Who knew that digging for gold would be such a dirty job? Not me! I wish that I could say I spent last Saturday (March 31st) digging for real gold and getting rich quick. Instead, I spent the day digging dirt, which is called gold because of both its colour and nutrient rich properties, and getting even dirtier. We are called MUDDbunnies for a reason right? Having said that, the rewards of attending a Muddbunnies TAP trail day are far greater than those found in the monetary value of real gold.
The meet time was 9AM at the Old Buck parking lot, where punctual bunnies (yours truly unfortunately excluded) were met with Bean Around the World Coffees and a safety talk from one of our awesome trail builders, Sven. Unfortunately I came screeching into the parking lot just in time to miss the coffee, but in time to tag along with the last of the bunnies heading up.
Upon arriving at the location on Pangor where we were set to work, our trail builders Sven and Steve walked us through the various projects explaining the various jobs. People volunteered for different areas of work based on experience, or lack thereof in my case, and interest. The projects for the day mostly included drainage, filling in eroded sections, and a small bridge build. Take a look at the before and after photos to get the full effect.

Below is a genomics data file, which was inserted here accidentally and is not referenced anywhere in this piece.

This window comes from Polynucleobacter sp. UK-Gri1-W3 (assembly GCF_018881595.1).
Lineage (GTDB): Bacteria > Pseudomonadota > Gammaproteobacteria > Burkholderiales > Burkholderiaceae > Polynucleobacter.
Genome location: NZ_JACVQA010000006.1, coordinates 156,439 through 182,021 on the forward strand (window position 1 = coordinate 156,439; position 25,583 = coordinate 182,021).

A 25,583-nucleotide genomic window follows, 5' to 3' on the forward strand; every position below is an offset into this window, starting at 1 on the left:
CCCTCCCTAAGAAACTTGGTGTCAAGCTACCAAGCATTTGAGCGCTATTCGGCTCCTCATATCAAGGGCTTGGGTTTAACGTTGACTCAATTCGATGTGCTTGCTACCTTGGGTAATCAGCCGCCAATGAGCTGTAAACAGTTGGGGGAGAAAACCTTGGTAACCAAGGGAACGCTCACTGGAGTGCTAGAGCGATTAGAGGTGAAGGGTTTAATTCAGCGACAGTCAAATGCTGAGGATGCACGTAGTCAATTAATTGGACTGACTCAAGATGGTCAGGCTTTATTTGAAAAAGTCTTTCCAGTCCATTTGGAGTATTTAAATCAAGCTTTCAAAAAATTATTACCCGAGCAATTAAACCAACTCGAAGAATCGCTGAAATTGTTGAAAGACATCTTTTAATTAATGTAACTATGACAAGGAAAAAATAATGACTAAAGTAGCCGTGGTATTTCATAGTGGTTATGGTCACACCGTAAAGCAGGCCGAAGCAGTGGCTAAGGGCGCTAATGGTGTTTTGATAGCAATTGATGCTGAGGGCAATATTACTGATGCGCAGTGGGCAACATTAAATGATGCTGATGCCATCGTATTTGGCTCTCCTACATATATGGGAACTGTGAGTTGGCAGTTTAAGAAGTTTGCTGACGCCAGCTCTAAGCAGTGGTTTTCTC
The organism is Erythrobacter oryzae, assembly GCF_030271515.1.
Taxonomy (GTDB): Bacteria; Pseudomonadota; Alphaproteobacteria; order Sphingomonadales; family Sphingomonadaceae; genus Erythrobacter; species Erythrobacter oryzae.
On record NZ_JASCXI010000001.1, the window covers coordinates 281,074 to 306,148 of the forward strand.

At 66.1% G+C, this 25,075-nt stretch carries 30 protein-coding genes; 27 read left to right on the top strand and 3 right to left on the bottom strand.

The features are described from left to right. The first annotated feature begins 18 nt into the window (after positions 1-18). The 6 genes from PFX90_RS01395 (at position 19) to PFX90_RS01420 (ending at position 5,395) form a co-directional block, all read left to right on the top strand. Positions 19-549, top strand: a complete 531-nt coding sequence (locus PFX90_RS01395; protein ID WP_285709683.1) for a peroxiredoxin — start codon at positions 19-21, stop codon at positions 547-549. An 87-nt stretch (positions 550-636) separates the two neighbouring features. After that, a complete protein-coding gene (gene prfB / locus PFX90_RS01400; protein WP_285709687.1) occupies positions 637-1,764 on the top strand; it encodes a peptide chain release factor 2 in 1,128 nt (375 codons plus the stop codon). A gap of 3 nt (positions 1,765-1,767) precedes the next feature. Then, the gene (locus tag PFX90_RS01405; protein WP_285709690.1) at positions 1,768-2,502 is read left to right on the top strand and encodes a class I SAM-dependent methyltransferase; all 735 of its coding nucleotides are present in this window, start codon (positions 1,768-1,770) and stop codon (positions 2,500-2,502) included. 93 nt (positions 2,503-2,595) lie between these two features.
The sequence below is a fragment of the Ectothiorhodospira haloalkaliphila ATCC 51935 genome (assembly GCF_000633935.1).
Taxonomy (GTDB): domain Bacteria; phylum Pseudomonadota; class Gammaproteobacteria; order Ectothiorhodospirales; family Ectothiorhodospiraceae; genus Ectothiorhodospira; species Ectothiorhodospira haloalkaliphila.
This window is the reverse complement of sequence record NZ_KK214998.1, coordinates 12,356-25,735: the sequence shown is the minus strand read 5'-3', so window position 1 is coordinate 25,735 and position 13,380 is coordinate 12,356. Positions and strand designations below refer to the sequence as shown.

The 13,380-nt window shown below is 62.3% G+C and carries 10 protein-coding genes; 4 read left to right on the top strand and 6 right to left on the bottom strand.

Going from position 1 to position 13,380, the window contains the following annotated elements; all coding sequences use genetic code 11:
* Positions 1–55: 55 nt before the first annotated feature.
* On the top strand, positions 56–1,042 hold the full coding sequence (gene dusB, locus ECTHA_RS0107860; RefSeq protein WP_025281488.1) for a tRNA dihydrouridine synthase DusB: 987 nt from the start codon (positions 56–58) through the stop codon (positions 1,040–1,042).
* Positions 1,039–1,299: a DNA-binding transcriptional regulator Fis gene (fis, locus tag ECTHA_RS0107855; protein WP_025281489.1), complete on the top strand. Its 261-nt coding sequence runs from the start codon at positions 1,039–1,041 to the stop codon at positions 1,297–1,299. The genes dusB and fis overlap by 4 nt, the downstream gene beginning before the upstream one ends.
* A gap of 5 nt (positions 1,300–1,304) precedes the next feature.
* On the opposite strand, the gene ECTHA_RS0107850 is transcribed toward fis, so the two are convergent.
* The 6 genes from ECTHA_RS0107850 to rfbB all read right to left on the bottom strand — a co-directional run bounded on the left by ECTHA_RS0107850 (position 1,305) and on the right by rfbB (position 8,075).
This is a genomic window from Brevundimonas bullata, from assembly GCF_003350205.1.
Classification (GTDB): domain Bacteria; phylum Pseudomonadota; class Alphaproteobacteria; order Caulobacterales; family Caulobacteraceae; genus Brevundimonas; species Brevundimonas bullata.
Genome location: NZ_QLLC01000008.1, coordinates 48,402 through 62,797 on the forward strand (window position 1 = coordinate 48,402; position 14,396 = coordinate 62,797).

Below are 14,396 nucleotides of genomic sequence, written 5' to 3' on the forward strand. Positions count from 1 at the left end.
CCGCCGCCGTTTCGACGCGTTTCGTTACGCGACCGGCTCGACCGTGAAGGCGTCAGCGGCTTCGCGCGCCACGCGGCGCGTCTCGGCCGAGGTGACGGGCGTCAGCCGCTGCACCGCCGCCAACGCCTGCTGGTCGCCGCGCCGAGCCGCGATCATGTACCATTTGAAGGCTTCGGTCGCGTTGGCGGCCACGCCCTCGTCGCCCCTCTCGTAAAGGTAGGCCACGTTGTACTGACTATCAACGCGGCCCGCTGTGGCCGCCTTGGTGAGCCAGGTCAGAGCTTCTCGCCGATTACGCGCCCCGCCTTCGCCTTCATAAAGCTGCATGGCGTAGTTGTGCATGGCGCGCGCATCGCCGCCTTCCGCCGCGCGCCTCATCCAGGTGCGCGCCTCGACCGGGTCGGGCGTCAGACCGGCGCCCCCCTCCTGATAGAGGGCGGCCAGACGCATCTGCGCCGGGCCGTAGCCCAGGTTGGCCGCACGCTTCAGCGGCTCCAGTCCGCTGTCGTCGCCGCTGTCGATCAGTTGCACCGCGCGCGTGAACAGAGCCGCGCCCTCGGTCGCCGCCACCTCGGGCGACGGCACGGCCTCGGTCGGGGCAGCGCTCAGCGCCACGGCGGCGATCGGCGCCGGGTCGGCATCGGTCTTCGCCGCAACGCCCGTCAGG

I volunteered to dig for gold because it seemed like it was a good fit for someone who didnâ€™t have much trail day experience. I had no idea the strength required to shovel dirt for 2 hours. I few tips from seasoned veterans and some nice chit chat along the way improved things greatly.
After two hours of blood, sweat, and tears (Okay, Iâ€™m exaggerating just a tad), it was time for a well-deserved lunch. The wonderfully talented Dorothy supplied the group with what I can only imagine (Iâ€™m vegetarian) were amazing pulled pork sandwiches. I think the silence spoke for itself. The highlight of lunch for me were the decadently prepared butter tarts, of which I happily ate two.
Following lunch both fatigue and ADD kicked in, which meant I no longer wanted to shovel. I was given a variety of jobs, from replanting ferns, to packing the newly dug gold down on the trail. Much to my delight, this was done by jumping up and down on the dirt. How fun is that? There are plenty of different jobs for everyone at a trail day and the small encouraging environment is the perfect place to learn new skills. Just ask Muddbunnie Amber, who got to build her very own bridge. Great Work!
At the end of the day, I felt the type of satisfaction that can only be gained through good hard work, the type of work that you know benefits others. This was evidenced by the number of riders who politely walked their bikes through the area we worked on thanking us for our hard work. But, thatâ€™s not to say weâ€™re purely altruistic; I know I for one will be happy to rip down Pangor and enjoy the work we put in. And if the satisfaction of giving back to the trails that give us so much is not enough for you, thereâ€™re always the post trail day beers.